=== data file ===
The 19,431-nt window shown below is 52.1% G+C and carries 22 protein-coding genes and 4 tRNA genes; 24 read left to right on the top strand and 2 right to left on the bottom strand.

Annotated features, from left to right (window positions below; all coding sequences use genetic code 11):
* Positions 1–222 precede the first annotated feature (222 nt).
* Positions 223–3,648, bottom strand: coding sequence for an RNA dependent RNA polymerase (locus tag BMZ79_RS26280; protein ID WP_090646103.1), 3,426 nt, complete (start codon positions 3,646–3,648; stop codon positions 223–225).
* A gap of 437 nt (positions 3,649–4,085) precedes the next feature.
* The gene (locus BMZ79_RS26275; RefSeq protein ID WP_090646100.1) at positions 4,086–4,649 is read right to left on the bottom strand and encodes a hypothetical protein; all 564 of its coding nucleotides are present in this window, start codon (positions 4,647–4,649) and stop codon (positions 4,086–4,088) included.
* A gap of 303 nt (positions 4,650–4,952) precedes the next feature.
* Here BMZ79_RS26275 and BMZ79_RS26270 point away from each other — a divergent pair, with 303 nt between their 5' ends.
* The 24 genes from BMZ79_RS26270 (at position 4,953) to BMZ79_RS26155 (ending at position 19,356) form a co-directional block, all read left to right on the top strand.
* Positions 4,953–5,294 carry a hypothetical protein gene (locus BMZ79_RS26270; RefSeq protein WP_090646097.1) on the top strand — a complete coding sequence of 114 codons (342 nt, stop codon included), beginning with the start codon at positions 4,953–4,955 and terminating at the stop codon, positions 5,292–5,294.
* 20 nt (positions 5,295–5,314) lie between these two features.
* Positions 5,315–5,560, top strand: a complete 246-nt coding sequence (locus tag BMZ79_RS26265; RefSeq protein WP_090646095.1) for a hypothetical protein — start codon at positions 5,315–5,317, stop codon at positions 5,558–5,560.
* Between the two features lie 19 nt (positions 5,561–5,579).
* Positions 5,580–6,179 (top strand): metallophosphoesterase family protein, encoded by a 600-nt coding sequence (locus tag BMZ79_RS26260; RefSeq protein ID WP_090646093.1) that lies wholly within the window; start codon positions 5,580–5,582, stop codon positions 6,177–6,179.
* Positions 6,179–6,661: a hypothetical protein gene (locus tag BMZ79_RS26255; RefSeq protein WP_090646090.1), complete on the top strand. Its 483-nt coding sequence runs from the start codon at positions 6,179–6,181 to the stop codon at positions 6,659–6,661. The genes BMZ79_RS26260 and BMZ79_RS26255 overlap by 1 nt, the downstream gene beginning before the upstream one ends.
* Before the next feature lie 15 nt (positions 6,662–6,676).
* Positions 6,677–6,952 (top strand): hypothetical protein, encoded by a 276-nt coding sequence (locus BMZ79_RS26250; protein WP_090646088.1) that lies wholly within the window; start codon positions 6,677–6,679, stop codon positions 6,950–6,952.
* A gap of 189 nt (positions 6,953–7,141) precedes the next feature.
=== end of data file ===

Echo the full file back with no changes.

The 19,431-nt window shown below is 52.1% G+C and carries 22 protein-coding genes and 4 tRNA genes; 24 read left to right on the top strand and 2 right to left on the bottom strand.

Annotated features, from left to right (window positions below; all coding sequences use genetic code 11):
* Positions 1–222 precede the first annotated feature (222 nt).
* Positions 223–3,648, bottom strand: coding sequence for an RNA dependent RNA polymerase (locus tag BMZ79_RS26280; protein ID WP_090646103.1), 3,426 nt, complete (start codon positions 3,646–3,648; stop codon positions 223–225).
* A gap of 437 nt (positions 3,649–4,085) precedes the next feature.
* The gene (locus BMZ79_RS26275; RefSeq protein ID WP_090646100.1) at positions 4,086–4,649 is read right to left on the bottom strand and encodes a hypothetical protein; all 564 of its coding nucleotides are present in this window, start codon (positions 4,647–4,649) and stop codon (positions 4,086–4,088) included.
* A gap of 303 nt (positions 4,650–4,952) precedes the next feature.
* Here BMZ79_RS26275 and BMZ79_RS26270 point away from each other — a divergent pair, with 303 nt between their 5' ends.
* The 24 genes from BMZ79_RS26270 (at position 4,953) to BMZ79_RS26155 (ending at position 19,356) form a co-directional block, all read left to right on the top strand.
* Positions 4,953–5,294 carry a hypothetical protein gene (locus BMZ79_RS26270; RefSeq protein WP_090646097.1) on the top strand — a complete coding sequence of 114 codons (342 nt, stop codon included), beginning with the start codon at positions 4,953–4,955 and terminating at the stop codon, positions 5,292–5,294.
* 20 nt (positions 5,295–5,314) lie between these two features.
* Positions 5,315–5,560, top strand: a complete 246-nt coding sequence (locus tag BMZ79_RS26265; RefSeq protein WP_090646095.1) for a hypothetical protein — start codon at positions 5,315–5,317, stop codon at positions 5,558–5,560.
* Between the two features lie 19 nt (positions 5,561–5,579).
* Positions 5,580–6,179 (top strand): metallophosphoesterase family protein, encoded by a 600-nt coding sequence (locus tag BMZ79_RS26260; RefSeq protein ID WP_090646093.1) that lies wholly within the window; start codon positions 5,580–5,582, stop codon positions 6,177–6,179.
* Positions 6,179–6,661: a hypothetical protein gene (locus tag BMZ79_RS26255; RefSeq protein WP_090646090.1), complete on the top strand. Its 483-nt coding sequence runs from the start codon at positions 6,179–6,181 to the stop codon at positions 6,659–6,661. The genes BMZ79_RS26260 and BMZ79_RS26255 overlap by 1 nt, the downstream gene beginning before the upstream one ends.
* Before the next feature lie 15 nt (positions 6,662–6,676).
* Positions 6,677–6,952 (top strand): hypothetical protein, encoded by a 276-nt coding sequence (locus BMZ79_RS26250; protein WP_090646088.1) that lies wholly within the window; start codon positions 6,677–6,679, stop codon positions 6,950–6,952.
* A gap of 189 nt (positions 6,953–7,141) precedes the next feature.